What is proposed in the bond?
Investment in Your Schools: $19.5 million
Which buildings would be impacted? All School Buildings
Safe and Secure
Brandon Schools put kid’s safety over costs. We have armed, law enforcement officers in every school, now we need to add more cameras so our kids will be the safest in Michigan.
- Good Stewards of Taxpayers Dollars
Brandon Schools addressed major issues like water treatment, right sizing of staff , and increasing fund balance from 5.7% to 16%. It has been a good steward of taxpayer dollars.
Our neighboring school districts have all passed large bond proposals. If we want our kids to compete for 21st Century jobs or get into a college of their choice; we need to improve our schools.
Just like our homes, our buildings need to be maintained. Harvey Swanson is 70 years old and the district has millions of dollars in repairs and upgrades that will be needed over the next 5 year.
What are some of the projects the bond will fund?
- Building repairs
- Security upgrades
- Technology/STEM labs
- Roof repairs
- Parking lots
- Bathrooms and flooring
- Replacing old fencing
- Pool roof and dehumidification system
- Athletic and performing arts repairs and replacements
What will it cost?
Cost to taxpayer: .83 mills ($83 dollars a year or $6.91 a month on a $200,000 home)
Assessed Value of Your Home divided by 2 = State Equalized Value (SEV) > SEV * .00083 (.83 mills) = Annual Cost
Do you have questions or comments about the bond? Join us at an open forum to get your questions answered. All Community Members Welcome
January 21st 6:30pm at the I-TEC Center (609 S. Ortonville Rd, Ortonville, MI 48462)
February 18th 6:30pm at the I-TEC Center (609 S. Ortonville Rd, Ortonville, MI 48462)
Check Your Voting Location
Check your voter registration at Michigan Voter Information Center at www.Michigan.gov/Vote
Need to register to vote? Visit the Michigan Online Voter Registration Site HERE
If you are unable to vote in person, absentee ballot applications are available through your township, city, or county clerk offices.
Vote March 10th, 2020
Frequently Asked Questions
Have a question you don't see answered below? Submit it HERE
I. How much is the bond for? $19.5 million
II. What day is the election? March 10
III. What is the current tax rate for the school? 12.16 mills
IV. How much is the increase? .83 mills
V. How much does that cost in real dollars? $83 a year on a $200,000 home.
VI. When would this bond expire? 2039/2040
VII. When was the last bond, how much was it for and what were some of the big projects? 2006, $73 million, Oakwood was built, athletic stadium, ITEC center and many infrastructure projects such as boilers, water treatment systems and more.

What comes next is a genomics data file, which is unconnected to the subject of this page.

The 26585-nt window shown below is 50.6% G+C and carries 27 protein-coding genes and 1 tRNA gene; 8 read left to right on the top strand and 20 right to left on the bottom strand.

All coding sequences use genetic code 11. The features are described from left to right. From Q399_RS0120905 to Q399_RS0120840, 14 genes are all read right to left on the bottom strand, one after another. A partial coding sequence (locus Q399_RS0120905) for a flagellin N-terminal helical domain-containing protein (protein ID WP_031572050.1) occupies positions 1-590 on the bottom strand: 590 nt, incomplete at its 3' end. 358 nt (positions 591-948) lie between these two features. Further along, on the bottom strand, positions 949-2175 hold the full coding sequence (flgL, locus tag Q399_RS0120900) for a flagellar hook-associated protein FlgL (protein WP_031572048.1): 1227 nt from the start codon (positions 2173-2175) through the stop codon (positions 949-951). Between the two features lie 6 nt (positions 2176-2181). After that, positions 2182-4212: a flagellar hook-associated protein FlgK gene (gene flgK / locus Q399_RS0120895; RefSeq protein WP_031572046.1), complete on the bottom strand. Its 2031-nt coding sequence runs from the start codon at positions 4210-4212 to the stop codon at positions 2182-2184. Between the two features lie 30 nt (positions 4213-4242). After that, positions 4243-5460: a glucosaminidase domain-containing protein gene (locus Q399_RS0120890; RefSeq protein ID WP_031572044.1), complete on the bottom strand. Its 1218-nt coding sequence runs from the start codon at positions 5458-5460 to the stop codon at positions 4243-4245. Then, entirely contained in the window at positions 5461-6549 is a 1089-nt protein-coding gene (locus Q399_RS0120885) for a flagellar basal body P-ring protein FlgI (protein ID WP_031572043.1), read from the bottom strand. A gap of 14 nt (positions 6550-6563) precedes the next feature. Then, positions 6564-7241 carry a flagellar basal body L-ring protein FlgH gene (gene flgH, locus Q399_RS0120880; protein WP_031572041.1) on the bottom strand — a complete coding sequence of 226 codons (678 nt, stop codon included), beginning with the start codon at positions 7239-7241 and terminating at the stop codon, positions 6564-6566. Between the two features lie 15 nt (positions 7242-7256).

VIII. Did the tax rate change from 2006 to now? Yes. Voters in 2006 agreed to an 8.24 mill levy. Due to the housing market crash of 2007 and the introduction of PA 437 of 2012, Brandon’s rate was increased to 13 mills. It has been reduced to 12.16 through refinancing by the district. The maximum millage rate permitted by the State is 13 mills.
IX. Can the rate on this bond change? Yes, it could get lower if property values increase significantly or if more building began in the community. If we had another crash, the maximum remains at 13 mills based on current law.
X. How many students are enrolled in Brandon? 2,300 + 150 preschool students.
XI. What has the district done to address major infrastructure projects on its own? The Brandon Board of Education has saved, reduced, consolidated and has been very creative to address projects up-to-this point. The decision to ask for assistance came after the district had exhausted all other reasonable options.
XII. What are some of the big cost savings measure Brandon has done to help address infrastructure and budget challenges? Consolidated schools, sold buildings, closed programs, cut staff, cut wages (7.5% in 2012), outsourced services and much more.
XIII. Is it true that the State of Michigan does not give district’s money for capital projects? This is true. The funding mechanisms for schools to address infrastructure and building include voted bonds and sinking funds. Unlike all other State’s, Michigan leaves this up to local voters.
XIV. Why did the district build Oakwood and then closed Belle Ann and few years later? Oakwood was planned and built during a boom in Brandon. When the housing market crashed, so too did the trajectory of student enrollment. In 2006, Brandon had over 3,600 students and was expected to continue to grow for many years.
XV. What happens if this bond was to fail? The district has no less than $11 million in essential projects. These projects will not be able to be addressed through the year-to-year budget.
XVI. How old is Harvey-Swanson? It opened in 1949.
XVII. What local districts have passed bond recently? Lake Orion ($160 million), Clarkston ($75 million), Oxford ($28.2) and Holly ($38 million). Districts across the State of Michigan have been taking advantage of the low interest rates that we are seeing across the nation at this time.